Planning and Small Business Valuation

Chess pieces

Chess is one of those games where you can go from being on top of the world to an emotional pit in a short amount of time. Lately, one of the more frustrating things that happened during a game was what’s called a fork. A fork occurs when your opponent positions their pieces, so you must take a loss and can do nothing about it. You can see an example of a fork below where Black will lose their queen and likely the game due to a fork.

Forks happen constantly in our finances, relationships, business, and health. We choose between survival and taking a hit in one of these essential parts of our lives due to a lack of planning—something we regularly see in the small business world.


We have seen business owners fall victim to three risks when it comes to knowing the value of their business.

1. Undervalued Risk

We met with one business owner who wanted to move to the country and be around their kids and grandkids in retirement. However, they thought their business valuation was around $1 million, meaning they needed to work 3-4 more years before they could comfortably retire and make a move. Thankfully, they got a valuation and discovered their business was worth $5 million. Even though they didn’t sell right away (and didn’t get exactly $5 million for the business), simply knowing the approximate value allowed them to focus on family while they were working and helped them retire earlier than expected.

2. Overvalued Risk

One business owner came to us believing their company was worth “$5-10 million.” We referred the owner to a qualified business transition advisor, who was certain the business couldn’t be worth more than $1 million. This misplaced anchoring had encouraged the business owner to take life a little easier and not work as hard towards growing the business because they “had” a comfortable nest egg waiting for them. The rude awakening of having to work longer than expected was hard to swallow and could have been planned for if they had known this information beforehand.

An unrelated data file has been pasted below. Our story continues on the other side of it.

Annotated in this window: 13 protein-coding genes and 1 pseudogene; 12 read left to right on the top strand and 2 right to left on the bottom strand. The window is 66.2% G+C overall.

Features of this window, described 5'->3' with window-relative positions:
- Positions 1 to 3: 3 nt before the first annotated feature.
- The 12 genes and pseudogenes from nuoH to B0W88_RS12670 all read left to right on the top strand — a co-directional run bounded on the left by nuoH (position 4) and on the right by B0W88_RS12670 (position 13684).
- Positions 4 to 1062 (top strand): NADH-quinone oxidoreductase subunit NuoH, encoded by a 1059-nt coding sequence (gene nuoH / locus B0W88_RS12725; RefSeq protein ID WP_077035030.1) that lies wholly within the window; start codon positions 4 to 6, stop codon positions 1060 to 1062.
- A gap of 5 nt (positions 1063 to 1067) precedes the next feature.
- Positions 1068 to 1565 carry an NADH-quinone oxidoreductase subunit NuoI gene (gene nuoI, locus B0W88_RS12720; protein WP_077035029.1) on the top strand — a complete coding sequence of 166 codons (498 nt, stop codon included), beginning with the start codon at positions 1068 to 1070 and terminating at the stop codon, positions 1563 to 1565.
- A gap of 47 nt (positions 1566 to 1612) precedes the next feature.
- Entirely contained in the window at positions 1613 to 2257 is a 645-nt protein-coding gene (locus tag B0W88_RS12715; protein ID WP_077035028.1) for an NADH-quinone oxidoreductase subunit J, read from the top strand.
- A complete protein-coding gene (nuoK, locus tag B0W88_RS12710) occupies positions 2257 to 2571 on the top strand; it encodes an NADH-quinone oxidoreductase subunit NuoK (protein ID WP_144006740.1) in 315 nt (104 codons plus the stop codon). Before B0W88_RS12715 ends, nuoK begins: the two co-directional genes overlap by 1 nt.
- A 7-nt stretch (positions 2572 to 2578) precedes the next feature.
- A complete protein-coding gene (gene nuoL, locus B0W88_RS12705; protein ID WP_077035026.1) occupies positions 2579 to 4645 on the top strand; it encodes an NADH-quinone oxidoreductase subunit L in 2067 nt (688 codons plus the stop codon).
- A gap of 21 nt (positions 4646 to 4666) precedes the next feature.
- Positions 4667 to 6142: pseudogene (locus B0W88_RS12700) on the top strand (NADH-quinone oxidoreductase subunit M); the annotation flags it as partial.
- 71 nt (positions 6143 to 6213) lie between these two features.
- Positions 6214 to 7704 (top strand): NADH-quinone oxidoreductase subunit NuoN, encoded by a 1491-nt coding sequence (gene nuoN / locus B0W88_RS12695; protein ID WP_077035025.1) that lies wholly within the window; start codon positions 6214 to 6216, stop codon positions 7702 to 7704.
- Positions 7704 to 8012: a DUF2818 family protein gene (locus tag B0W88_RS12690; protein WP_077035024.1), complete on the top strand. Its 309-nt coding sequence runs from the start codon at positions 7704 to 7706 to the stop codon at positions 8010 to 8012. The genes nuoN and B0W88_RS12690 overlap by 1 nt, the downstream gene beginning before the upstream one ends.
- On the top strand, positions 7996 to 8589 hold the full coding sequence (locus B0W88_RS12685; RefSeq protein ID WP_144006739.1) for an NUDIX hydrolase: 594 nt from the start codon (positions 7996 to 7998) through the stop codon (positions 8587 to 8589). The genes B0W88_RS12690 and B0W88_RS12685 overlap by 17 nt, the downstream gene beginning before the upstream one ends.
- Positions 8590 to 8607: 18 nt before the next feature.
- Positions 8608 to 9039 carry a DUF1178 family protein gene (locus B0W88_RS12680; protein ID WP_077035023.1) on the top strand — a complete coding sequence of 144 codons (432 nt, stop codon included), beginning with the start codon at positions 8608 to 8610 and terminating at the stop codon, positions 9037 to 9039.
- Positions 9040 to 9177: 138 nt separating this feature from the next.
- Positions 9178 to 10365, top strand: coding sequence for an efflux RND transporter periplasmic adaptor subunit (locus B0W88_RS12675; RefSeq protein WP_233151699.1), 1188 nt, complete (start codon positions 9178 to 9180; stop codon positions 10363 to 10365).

3. Misplaced Effort Risk

Many business owners will focus 100% of their effort towards a subset of their business that isn’t life-giving to them and doesn’t improve company valuation. Every business is different, but be sure that the time, money, and effort you’re spending fulfill your expectations. A few examples of ways to improve business valuation are: build a growth plan, ensure the business can run without you there, diversify revenue, create predictable revenue/subscription, establish barriers between the competition, and take the time to clean up your books and records.

To avoid these risks, we walk alongside our clients for years as they make these decisions and help guide their resources to help them reach financial independence as early and pain-free as possible.

How To Plan Ahead

Your business is probably the queen of your chess board/financial life. While it may not be the most critical piece, it is an integral part to plan around and care for. If you haven’t already, it is important to find a starting point for your business valuation and the variables that most heavily impact this value. Make minor adjustments over time to leverage this asset to benefit your clients, employees, and your family. And if a life-altering diagnosis, family move, or passion shift comes up, you are well-positioned to adapt.

Where to get a business valuation

Every business has a different valuation based on its industry, revenue, profitability, complexity, barriers to entry, and many other variables. On top of that,  how people land on their business value ranges wildly, from word-of-mouth stories of similar businesses, industry blogs, back-of-the-napkin calculations, paid valuations, and free business valuations from companies like Viking Mergers & Acquisition. So prepare now because every business transitions at some point; it’s just a matter of when and on what terms.

Stephen Boatman

Guest Author: Stephen Boatman of Flat Fee Financial